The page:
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flat assembler > OS Construction > [CONTRIBUTION] Long mode multi-core test pre-OS

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Madis731



Joined: 25 Sep 2003
Posts: 2146
Location: Estonia
Problems solved:
-pre-boot environment, multiple loading stages
-built-in FAT12 image-maker (from source to *.IMG in one click Smile )
-GDT/IDT initialized
-directly to long mode (16-bit => 64-bit)
-paging (in long mode there's no way around)
-Use APIC to initiate IPI
-program PIC and INTs
-keyboard input (sort of - only increments a counter on anykey-press)

Missing:
-MP floating structure skipped (some emulators/PCs don't have it? why?)
-need to replace PIC timer with APIC one (PIC only works on BSP)

Usage:
You can change Stage2\IPI_KRNL.asm and assemble only IPI_KRNL.asm and IPI_test.asm
-OR-
If you need to change all sources you are better off editing make_IPI_test.bat to make 'fasm' point to the correct executable and then run the batch.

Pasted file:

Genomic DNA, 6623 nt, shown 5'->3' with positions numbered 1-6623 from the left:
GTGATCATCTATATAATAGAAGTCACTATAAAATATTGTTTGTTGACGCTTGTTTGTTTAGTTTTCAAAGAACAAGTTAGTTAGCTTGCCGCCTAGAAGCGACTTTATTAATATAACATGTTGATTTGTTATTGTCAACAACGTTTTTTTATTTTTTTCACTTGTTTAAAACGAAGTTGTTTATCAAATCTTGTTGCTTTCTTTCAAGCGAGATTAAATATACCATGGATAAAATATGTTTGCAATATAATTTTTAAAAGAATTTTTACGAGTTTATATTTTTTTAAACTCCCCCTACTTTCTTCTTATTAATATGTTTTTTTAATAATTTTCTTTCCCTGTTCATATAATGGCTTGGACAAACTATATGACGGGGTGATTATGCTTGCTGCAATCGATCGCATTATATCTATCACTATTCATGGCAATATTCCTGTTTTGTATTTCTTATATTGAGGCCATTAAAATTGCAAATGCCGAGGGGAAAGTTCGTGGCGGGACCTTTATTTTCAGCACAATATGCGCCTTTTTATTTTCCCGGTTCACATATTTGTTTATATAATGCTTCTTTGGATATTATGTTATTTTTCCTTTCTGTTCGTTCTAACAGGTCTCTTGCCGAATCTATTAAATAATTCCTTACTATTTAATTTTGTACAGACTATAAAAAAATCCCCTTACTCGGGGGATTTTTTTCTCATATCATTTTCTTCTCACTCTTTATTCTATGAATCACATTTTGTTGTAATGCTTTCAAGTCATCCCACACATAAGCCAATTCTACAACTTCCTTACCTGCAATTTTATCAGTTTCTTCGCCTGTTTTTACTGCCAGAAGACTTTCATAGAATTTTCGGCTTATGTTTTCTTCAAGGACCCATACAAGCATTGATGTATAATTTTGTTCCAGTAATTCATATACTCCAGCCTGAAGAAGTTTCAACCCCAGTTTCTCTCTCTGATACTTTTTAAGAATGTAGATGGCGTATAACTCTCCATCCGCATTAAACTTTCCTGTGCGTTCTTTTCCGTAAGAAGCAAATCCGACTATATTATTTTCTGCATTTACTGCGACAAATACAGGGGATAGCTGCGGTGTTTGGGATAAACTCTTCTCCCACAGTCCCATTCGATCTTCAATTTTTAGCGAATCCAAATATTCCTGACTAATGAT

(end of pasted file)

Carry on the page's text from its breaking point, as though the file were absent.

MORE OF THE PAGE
Description: Test pre-OS capable of booting multiple cores/threads/CPUs
Download
Filename: IPI_test+src.7z
Filesize: 9.76 KB
Downloaded: 94 Time(s)


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Post 14 Jan 2010, 19:53
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cod3b453



Joined: 25 Aug 2004
Posts: 620
Intel MP spec says the table is optional:
Quote:
If the MP configuration table exists, it provides the IDs of the application processor local APICs.
These IDs should be used as the destination addresses in targeted IPIs.
If the MP configuration table does not exist on an MP-compliant system, the system must be of
default configuration type. The MP specification requires local APIC IDs to be numbered
sequentially, starting at zero for all default configurations. As a result, the BSP can determine the
AP’s local APIC ID in default, two-processor configurations by reading its own local APIC ID.
Since there are only two possible local APIC IDs in this case, zero and one, when the APIC ID of
the BSP is one, the APIC ID of the AP is zero, and vice versa. This is important, because a BSP
cannot start up an AP unless it already knows the local APIC ID.

see Intel #24201606 "Intel Multiprocessor Specification" Appendix B.4

For memory locations:
Quote:
The following is a list of the suggested memory spaces for the MP configuration table:
a. In the first kilobyte of Extended BIOS Data Area (EBDA), or
b. Within the last kilobyte of system base memory if the EBDA segment is undefined, or
c. At the top of system physical memory, or
d. In the BIOS read-only memory space between 0E0000h and 0FFFFFh

see Intel #24201606 "Intel Multiprocessor Specification" Chapter 4
Post 15 Jan 2010, 21:11